On August 11th,
The oil and gas industry is central to the history of Mexico and its economy.Early exploration resulted in the creation of a public company, Petróleos Mexicanos (“PEMEX”), which has had operational jurisdiction over all hydrocarbon reserves throughout the country for the last 75 years. PEMEX has grown to become an economic powerhouse for the State – currently PEMEX accounts for 7.7% of Mexico’s GDP with production at 2.5 million barrels per day, although this is considerably below the peak of more than 3.4 million barrels per day which was achieved in 2004. Similarly the Mexican electricity industry has been controlled by the State monopoly Comisión Federal de Electricidad (“CFE”). Under these reforms PEMEX and CFE will be transformed into “State-owned productive companies”.
During the last 20 years or so, declining oil production, political stagnation, globalisation of consumption, and an underperforming economy have all contributed to the need for change. Elsewhere advances have been made in shale gas extraction, deep-water drilling and other related technologies, but Mexico has been isolated from these developments because of its protectionist approach. “Today, a great step was taken for the future of Mexicans,” Nieto wrote on Twitter following the vote in Congress, adding that the reforms will lead to a “more competitive and prosperous Mexico.”
The reform package aims to address a number of key areas:
- The introduction of formal liberalisation of oil and gas exploration and production activities, through a competitive licensing scheme.
- Gradual liberalisation for petrol retail starting in January 2016 and private imports of gas and hydrocarbons from January 2017.
- National content for oil and gas licences to be set at 35% to support strengthening of the national supply chain and building the capabilities of Mexican labour to internationally certified standards.
- Clear rules on land-use, including profit sharing schemes to be paid in “rents” to owners of properties where onshore hydrocarbons resources are to be explored and produced.
- A restructuring of current electricity subsidies, and formal liberalisation of electricity generation and transmission, through the granting of licenses, mainly to companies that will boost the renewable and clean energy mix.
- Limitations on the current PEMEX and CFE unions.
- Controversially one measure calls for the government to absorb part of the PEMEX worker union’s unfunded pension liabilities, which total more than US$125 billion, or 10 percent of the country’s GDP. The company and workers will then have to renegotiate their labour contracts.
“This reform allows private investment in the entire value chain of Mexico ?s resources and very importantly, opens this possibility in the upstream activities” comments Jesús Rodríguez Dávalos, Founding Partner, RDA*(a legal firm specialised in the energy sector in Mexico), adding “This implies opening up Mexico ?s potential capacity with new players and new rules.The new set of rules involves new regulations and regulators, new actors, new business administrations, and many other challenges regarding economic, geological, and political factors. The new laws are new to all. They have been oriented to develop the sector in all its potential, but need to be carefully evaluated to understand how best to implement them”.
Foreign companies have eagerly awaited the final details of the legislation, which will allow them to sign profit-sharing contracts as soon as next year to drill for oil and natural gas. US giant ExxonMobil and British rival BP have been leading an “energy task force” within the American Chamber of Commerce of Mexico in order to prepare for this. The government says the reform will allow Mexico to obtain the technology to drill for shale gas over its land and for deep-water oil drilling in the Gulf of Mexico and is predicting inward investments of up to US$200 billion by 2020, with the potential for even more beyond that. “Investing in Mexico will be hot news in the forthcoming days as foreign companies become willing to invest significant sums of money in future energy projects” observes Raúl Romero, Consultant, RDA. An example of this is the Fermaca Global acquisition by Partners Group Holding AG, a US$750 million M&A transaction that was held earlier this year. Fermaca is one of the most important natural gas companies, as it has always been able to develop its projects through private equity. “Given the current regulatory amendments in Mexico it is foreseeable other companies will undertake similar strategies. It is also important to recognise that M&A opportunities exist all over the country, however it will be necessary to keep in mind the relevant antitrust regulations”, concludes Romero.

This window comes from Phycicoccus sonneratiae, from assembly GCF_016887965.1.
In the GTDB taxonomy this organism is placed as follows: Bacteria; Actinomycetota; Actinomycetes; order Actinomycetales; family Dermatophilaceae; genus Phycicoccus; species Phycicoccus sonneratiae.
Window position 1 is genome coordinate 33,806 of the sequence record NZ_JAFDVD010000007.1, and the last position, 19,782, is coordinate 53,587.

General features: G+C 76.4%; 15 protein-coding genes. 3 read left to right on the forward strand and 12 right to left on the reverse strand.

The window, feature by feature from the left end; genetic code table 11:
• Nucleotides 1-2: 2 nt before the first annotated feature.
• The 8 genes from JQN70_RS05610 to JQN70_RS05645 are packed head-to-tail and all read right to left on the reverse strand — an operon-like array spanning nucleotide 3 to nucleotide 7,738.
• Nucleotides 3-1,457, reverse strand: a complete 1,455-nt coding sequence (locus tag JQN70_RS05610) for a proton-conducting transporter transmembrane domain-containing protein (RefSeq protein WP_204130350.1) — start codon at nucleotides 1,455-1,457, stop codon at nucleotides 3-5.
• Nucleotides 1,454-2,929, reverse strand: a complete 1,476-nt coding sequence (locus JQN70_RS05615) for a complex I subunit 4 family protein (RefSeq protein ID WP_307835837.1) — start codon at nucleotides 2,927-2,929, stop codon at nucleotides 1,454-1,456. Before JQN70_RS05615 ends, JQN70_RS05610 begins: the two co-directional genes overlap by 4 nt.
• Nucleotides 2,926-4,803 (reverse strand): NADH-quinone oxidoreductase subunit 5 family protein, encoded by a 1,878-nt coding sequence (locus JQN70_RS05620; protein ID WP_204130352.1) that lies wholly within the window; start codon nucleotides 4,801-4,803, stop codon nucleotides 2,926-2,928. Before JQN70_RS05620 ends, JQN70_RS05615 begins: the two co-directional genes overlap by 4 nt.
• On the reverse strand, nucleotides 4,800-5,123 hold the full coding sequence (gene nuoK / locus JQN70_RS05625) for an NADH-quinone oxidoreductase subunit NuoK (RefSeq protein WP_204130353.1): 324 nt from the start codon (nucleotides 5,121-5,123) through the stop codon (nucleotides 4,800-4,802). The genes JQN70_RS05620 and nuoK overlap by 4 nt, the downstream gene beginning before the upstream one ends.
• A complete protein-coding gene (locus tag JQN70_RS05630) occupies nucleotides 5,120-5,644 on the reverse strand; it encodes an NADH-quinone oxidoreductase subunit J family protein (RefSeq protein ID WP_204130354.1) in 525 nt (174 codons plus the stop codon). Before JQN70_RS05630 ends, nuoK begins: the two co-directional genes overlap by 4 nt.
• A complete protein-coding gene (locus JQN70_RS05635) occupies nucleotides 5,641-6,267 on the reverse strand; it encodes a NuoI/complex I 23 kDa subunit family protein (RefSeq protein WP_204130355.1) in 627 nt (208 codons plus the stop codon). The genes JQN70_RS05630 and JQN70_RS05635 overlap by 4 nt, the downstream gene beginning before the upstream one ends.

Carlos Flores Flores, Partner, RDA, makes an additional point: “Another important factor is going to be the human capital. Mexico will now attract many more specialised workers, in the public as well as in the private sector. The success in attracting more specialists to the national sector, will impact directly the speed with which the energy reform will deliver the expected results”.
There is no doubt of the importance of this reform to the future of Mexico, and no doubt either about the scale of opportunity for outside companies to become involved. But there are many potential pitfalls, and those wishing to enter this market will need a thorough understanding of the new paradigm being introduced, particularly the many and varied legal aspects.*RDA (Rodríguez Dávalos Asociados) has been awarded ‘Best Oil & Gas Firm, Mexico- 2015′, ‘Best Energy Firm, Mexico- 2015’ and ‘Best Shipping Firm, Mexico- 2015’ in the Business Worldwide Legal Awards 2015.
RDA is a leading provider of legal services mainly focused in the energy and infrastructure sectors, and has experience and knowledge in developing first of a kind projects.